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Thursday, 6 January 2011

Getting a divorce

Getting a divorce starts with a form called a 'petition for divorce', otherwise known as Form D8. You will need to fill in three copies; one for you, one for the court and one for your husband or wife.

Starting the divorce process

Once you have filled in a petition, which you can get from a solicitor, some stationers, or the HM Courts Service website, take it to a divorce county court or to the Principal Registry of the Family Division in London.

On the form you'll have to explain why you want a divorce. You cannot start divorce proceedings unless you have been married for one year.

Reasons for divorce

The court will only grant you a divorce if a judge agrees that your marriage is at an end. The legal term for this is 'irretrievably broken down'.

You must satisfy the court that one or more of the following is true as proof that your marriage is over:

  • adultery by your husband or wife
  • unreasonable behaviour by your husband or wife (any behaviour that means you find it impossible to live with them)
  • desertion for a period of at least two years
  • two years' separation, if you both agree to the divorce
  • five years' separation, if there is no agreement to the divorce

The main stages of divorce

Once you return your petition to the divorce county court you have started the divorce process. From now on you are legally known as 'the petitioner'. Your husband or wife who you are divorcing is legally known as 'the respondent'.

You will need to supply copies of your marriage certificate, details of any children involved and also the name and address of any person with whom your husband or wife has committed adultery if you wish to name them in the divorce proceedings as grounds for the divorce. They are known as 'the co-respondent'.

Serving the petition

The courts will then post a copy of the petition to your husband or wife and any co-respondents named in your divorce petition. This is known as 'serving the petition'. Your husband or wife then has eight days to acknowledge receipt of the petition. If they don't do this, the court will contact you and ask for more details and, if necessary, arrange for a court official - known as a bailiff - to serve the petition in person.

Once the petition has been served, what happens next depends upon whether or not your husband or wife contests the divorce or agrees to it. You may be asked to provide more information by the court. If you have children then the court must examine and agree with arrangements made for the children. This includes who they are going to live with, where they are going to live and what contact they will have with the non-resident parent.

Decree Nisi

The next part of the divorce process is known as the 'Decree Nisi'. This is the first stage of the actual divorce. It is granted only when a judge has reviewed all of the papers and is satisfied that there are proper grounds for a divorce. The judge will also check that all financial issues and arrangements for the children have been agreed or are in the process of being resolved. You may be required to attend court, but many divorces happen entirely by post.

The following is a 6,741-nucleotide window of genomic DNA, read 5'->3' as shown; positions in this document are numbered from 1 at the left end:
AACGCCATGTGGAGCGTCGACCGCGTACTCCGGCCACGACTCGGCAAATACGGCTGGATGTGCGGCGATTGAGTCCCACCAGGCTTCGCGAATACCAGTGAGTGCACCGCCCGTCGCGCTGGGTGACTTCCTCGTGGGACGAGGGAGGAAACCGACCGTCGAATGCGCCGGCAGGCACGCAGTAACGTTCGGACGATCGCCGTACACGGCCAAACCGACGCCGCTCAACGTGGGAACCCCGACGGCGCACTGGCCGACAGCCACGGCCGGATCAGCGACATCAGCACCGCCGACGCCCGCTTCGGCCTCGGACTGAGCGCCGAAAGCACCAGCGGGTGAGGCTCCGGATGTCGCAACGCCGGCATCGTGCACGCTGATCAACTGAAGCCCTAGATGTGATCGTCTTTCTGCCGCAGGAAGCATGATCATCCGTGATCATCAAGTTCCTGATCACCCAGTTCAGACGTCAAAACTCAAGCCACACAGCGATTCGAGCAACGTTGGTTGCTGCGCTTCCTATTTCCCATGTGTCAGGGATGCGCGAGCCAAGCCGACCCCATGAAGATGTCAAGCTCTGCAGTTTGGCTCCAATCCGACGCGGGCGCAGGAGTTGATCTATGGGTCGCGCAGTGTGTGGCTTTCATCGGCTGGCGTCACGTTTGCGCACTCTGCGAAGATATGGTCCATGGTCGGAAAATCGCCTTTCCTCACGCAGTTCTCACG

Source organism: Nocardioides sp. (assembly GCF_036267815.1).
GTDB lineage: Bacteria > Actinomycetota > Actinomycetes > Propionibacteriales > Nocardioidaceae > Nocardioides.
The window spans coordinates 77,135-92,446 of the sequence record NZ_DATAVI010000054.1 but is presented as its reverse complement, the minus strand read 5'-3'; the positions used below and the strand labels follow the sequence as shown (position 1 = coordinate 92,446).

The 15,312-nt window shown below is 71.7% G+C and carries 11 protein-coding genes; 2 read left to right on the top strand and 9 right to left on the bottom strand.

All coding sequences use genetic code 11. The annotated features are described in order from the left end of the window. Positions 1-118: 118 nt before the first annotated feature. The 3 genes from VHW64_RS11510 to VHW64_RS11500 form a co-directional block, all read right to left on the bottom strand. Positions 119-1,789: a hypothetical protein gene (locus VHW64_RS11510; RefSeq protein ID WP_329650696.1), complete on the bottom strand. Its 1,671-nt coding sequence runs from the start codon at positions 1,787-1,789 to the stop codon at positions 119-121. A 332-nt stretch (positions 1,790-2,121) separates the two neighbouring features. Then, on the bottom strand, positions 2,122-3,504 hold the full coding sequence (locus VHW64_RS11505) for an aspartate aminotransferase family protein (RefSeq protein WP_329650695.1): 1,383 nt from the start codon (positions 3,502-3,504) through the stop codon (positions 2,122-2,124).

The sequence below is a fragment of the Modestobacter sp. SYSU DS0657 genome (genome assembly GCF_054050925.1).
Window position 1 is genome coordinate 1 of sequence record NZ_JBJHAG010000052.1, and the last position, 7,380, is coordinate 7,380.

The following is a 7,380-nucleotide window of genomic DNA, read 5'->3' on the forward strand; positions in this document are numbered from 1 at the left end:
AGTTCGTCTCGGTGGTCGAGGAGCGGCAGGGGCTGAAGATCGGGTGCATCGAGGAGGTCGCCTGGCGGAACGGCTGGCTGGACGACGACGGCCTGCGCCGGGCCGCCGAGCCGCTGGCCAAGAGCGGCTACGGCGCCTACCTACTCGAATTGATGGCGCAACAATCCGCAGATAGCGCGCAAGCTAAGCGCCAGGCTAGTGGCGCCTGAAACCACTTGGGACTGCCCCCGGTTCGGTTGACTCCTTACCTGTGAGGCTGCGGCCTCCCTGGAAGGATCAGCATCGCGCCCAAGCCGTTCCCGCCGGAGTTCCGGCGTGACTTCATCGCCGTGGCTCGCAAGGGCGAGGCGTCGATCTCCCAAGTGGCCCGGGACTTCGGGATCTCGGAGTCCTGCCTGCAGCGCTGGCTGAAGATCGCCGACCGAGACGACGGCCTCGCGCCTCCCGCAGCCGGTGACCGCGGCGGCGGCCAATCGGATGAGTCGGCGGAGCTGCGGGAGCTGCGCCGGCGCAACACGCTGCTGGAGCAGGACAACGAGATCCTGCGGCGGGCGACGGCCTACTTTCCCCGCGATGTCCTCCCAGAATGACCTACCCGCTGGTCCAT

Decree Absolute

The final stage of a divorce is called 'the Decree Absolute'. You can apply for the Decree Absolute six weeks and one day after the Decree Nisi. If you don't apply for the Decree Absolute, then your husband or wife as the respondent can apply for it, but only after a further three months have passed. When you receive the Decree Absolute, you are no longer married and are free to re-marry.

The court will only grant the Decree Absolute when the judge agrees that all arrangements for the children are now satisfactory. A judge can make a final financial order before the Decree Absolute is granted, but the order will only come into force after the decree has been made absolute.

Getting help with the process

You do not have to use a solicitor; many couples get divorced without one. However, you may need legal advice if:

  • you are not sure whether you have grounds for a divorce
  • your husband or wife does not agree to a divorce
  • you have children

The Citizens Advice Bureau can help you fill in the necessary forms, and can help you find a solicitor, if you need one. Alternatively you can get online help with the divorce process on the Wikivorce website.

You may need legal advice about financial issues, even if you agree on how to divide up your property and finances. The process of sorting out the financial aspect of the divorce is known as 'ancillary relief'. It is not the case that property is automatically divided in a 50/50 split. If you do go to court the judge will consider a number of factors when deciding who should get what, but the needs of any children will always be the main consideration.

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